Whenever possible, GA-TACF tries to assist landowners with up-front materials, supplies, and seeds or seedlings.  Given that we are funded solely by dues and donations, helping defray these start-up costs is another great way to help our chapter. Beyond that, the primary responsibility for long-term tree care is left to the individual landowner. With no paid staff and small state membership, we do not have the capacity to maintain orchards for landowners.

If you want to plant a few trees on your property please note TACF has a “Seed Level” membership program that provides advanced hybrid seeds to donor members.  Also, TACF members are eligible to purchase pure American chestnut seedlings during TACF’s annual spring ale. For more information on these programs, see

Finally, besides planting trees on our behalf, there are many other ways GA-TACF members can help our program, including helping find wild American chestnut trees, collecting scion wood for grafting, assisting with maintenance at already established orchard sites, helping recruit new members, volunteering for community outreach events, etc.  Please e-mail us at if you want to be kept in the loop about such opportunities..

Thanks so much for your interest and support in the Georgia chapter of The American Chestnut Foundation.


Kathy Patrick

GA-TACF Vice President


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A good number of trees at this EKU site in KY originated in the GA-TACF breeding program! So, they are "our" trees, too! ... See MoreSee Less

A good number of trees at this EKU site in KY originated in the GA-TACF breeding program! So, they are our trees, too!Image attachmentImage attachment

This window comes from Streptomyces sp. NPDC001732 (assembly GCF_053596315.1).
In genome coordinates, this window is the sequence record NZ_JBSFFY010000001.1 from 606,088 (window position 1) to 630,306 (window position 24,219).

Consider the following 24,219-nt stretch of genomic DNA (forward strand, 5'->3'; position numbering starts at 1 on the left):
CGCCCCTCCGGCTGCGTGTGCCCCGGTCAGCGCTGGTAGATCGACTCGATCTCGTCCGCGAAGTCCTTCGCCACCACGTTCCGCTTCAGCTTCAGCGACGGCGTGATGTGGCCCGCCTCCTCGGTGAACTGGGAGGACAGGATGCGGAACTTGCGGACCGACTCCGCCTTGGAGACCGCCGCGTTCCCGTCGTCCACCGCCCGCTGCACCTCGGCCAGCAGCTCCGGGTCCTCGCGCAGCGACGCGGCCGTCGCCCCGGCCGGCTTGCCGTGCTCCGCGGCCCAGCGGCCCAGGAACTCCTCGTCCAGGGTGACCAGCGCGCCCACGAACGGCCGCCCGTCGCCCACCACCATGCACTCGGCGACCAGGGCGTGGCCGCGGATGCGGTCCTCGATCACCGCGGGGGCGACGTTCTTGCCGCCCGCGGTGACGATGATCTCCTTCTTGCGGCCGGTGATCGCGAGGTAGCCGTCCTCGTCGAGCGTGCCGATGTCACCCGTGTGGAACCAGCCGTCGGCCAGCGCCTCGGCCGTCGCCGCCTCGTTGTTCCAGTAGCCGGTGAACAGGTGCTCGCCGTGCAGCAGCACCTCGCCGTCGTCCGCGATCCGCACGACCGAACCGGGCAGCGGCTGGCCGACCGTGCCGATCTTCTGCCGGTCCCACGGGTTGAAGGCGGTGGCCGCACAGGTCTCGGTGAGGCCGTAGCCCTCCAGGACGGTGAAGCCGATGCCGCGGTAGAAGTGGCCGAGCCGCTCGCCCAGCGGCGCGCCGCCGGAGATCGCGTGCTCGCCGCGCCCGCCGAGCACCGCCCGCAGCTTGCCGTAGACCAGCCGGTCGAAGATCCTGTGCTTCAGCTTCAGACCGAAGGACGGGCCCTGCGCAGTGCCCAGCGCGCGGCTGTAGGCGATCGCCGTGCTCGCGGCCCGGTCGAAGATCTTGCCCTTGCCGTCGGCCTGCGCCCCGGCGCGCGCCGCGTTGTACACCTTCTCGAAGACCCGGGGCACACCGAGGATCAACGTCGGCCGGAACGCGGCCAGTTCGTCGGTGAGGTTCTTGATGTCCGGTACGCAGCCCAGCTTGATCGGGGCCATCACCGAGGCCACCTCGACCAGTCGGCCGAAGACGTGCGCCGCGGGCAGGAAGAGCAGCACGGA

3 CommentsComment on Facebook

That's awesome!

Got to love the reversed picture T-shirt.

Nice looking orchard

The American Chestnut Foundation is seeking scion wood from wild American chestnut trees from the southern population. Population studies have determined that trees found in western TN and KY, GA, AL, and MS represent the southern population and are the most genetically diverse. The objectives of this collection are to:

🌱Conserve genetic diversity of unique and underrepresented populations of American chestnut through grafting

🌱Grow these grafted plants in favorable conditions (including growth chambers) to promote flowering and ease of pollen collection

🌱Future utilization of pollen and flowers to outcross transgenic chestnut

Goals for 2023: Gather around 100 sources from the South

•Coordinate with Jamie Van Clief at for the collection of this scion wood.

•Scion wood collection should be done during winter dormancy only, which is commonly marked by the loss of leaves or brown leaves dangling (flagged) on their branches. Ideally, collected between December 2022–January 2023.

•It may be necessary to visit sites twice: once, before winter dormancy to ensure species can be identified to the American chestnut, particularly in areas where they co-occur with chinquapin. Second, when trees have gone dormant to collect scion wood.